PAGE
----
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Can someone 'dummy down" this Schengen business, and put it in a one sentence nutshell.?

Can someone 'dummy down" this Schengen business, and put it in a one sentence nutshell.?

Old May 13th, 2008, 07:36 PM
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Can someone 'dummy down" this Schengen business, and put it in a one sentence nutshell.?

We returned two weeks ago from driving S. France, N. Italy (and Tuscany), and Switzerland. Flew in and out of Geneva. Never had passport control except when arriving in Geneva (and back in Newark),....
We were driving a car the whole time, and zipped right through from country to country....Switz to FRance to Italy to Switzerland, back to FRance(Evian) and back to Switzerland.
Never have heard of the Schengen??? and we travel to Europe once a year usually.
Just a simple explanation.!

I doesn't have a whole lot to do with the poster who originally asked if they could make a one hour connection at CDG., does it?
mari5 is offline  
Old May 13th, 2008, 07:46 PM
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Schengen is a treaty between most countries in western Europe (not Switzerland on the continent or UK). It just means that they have open borders between the countries (similar to our states). When you go from Germany to France or Austria you will no longer have passport control or customs. You will have passport control at the airport where you first land and custom where you pick up your checked luggage.
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Old May 13th, 2008, 07:46 PM
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Schengen is a treaty between most countries in western Europe (not Switzerland on the continent or UK). It just means that they have open borders between the countries (similar to our states). When you go from Germany to France or Austria, for example, you will no longer have passport control or customs. You will have passport control at the airport where you first land and custom where you pick up your checked luggage.
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Old May 13th, 2008, 08:07 PM
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The Schengen treaty deals with people crossing borders, joint visa procedures of the signatories, but does not deal with goods and customs. Not every EU member state has implemented the Schengen treaty, nor is every "Schengen country" necessarily a member state of the EU.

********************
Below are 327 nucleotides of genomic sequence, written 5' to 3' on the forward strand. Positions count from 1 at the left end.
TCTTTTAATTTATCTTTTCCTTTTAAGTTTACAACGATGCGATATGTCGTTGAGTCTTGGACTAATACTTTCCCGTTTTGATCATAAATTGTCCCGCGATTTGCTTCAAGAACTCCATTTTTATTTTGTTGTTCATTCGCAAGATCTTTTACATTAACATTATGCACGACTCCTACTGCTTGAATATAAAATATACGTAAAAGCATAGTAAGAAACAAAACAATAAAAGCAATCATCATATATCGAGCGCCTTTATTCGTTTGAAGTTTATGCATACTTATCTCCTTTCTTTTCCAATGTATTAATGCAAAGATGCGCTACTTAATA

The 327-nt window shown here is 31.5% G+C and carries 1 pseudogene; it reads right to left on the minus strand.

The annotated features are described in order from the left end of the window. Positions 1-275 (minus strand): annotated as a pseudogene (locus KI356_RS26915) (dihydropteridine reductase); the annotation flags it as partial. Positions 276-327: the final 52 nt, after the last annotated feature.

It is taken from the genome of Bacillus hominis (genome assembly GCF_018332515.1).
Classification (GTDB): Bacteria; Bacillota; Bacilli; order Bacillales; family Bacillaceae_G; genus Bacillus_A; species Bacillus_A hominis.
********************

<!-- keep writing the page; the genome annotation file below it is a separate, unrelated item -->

Customs regulations are harmonized within the European Union, not (necessarily) within the Schengen countries.

Going from Germany to Ireland, you will have to go thru immigration and show your passport, but you can bring (within certain personal use criteria/limits) as much alcohol or tobacco with you as you want.

Going from France to Norway, you will not have to show your passport, but the amount of alcohol or tobacco you can bring into the country without having to pay duties is strictly limited.
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Old May 14th, 2008, 02:59 AM
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Schengen is a small village on the Moselle in Luxembourg, directly at the borders to Germany and France.

Here, the treaty was signed to open the borders within the European Union. Between Schengen countries, there are no border controls (except sample checks in special situations, e.g. to search criminals, drug dealers, terrorists or, even worse, tax evaders).

Today, practically all EU countries have signed Schengen with the exceptions of United Kingdom and Ireland. Even Switzerland (not an EU member) has signed the Schengen treaty.

For a map and further information see:

http://en.wikipedia.org/wiki/Schengen_Agreement
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Old May 14th, 2008, 03:36 AM
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mari5's experience has little to do with Schengen. I was doing journeys just like the one she describes - with no passport control - 30-odd years ago, and Switzerland's not an active member of the Schengen system yet anyway.

Most countries in Western Europe have long had some unsupervised borders with their friendly neighbours - though of course not all neighbours are friendly. As far as day to day travel is concerned, the Schengen agreement merely universalises the rough and ready practices most countries operated at many frontiers already.
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Old May 14th, 2008, 04:08 AM
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For a tourist treat all the members of Schengen as a single country to which you are allowed to stay for 90 days in the 180 days following the date of first entry to the "country" of Schengen.

You will pass thorugh immigration at the first point you enter the "country" of Schengen.
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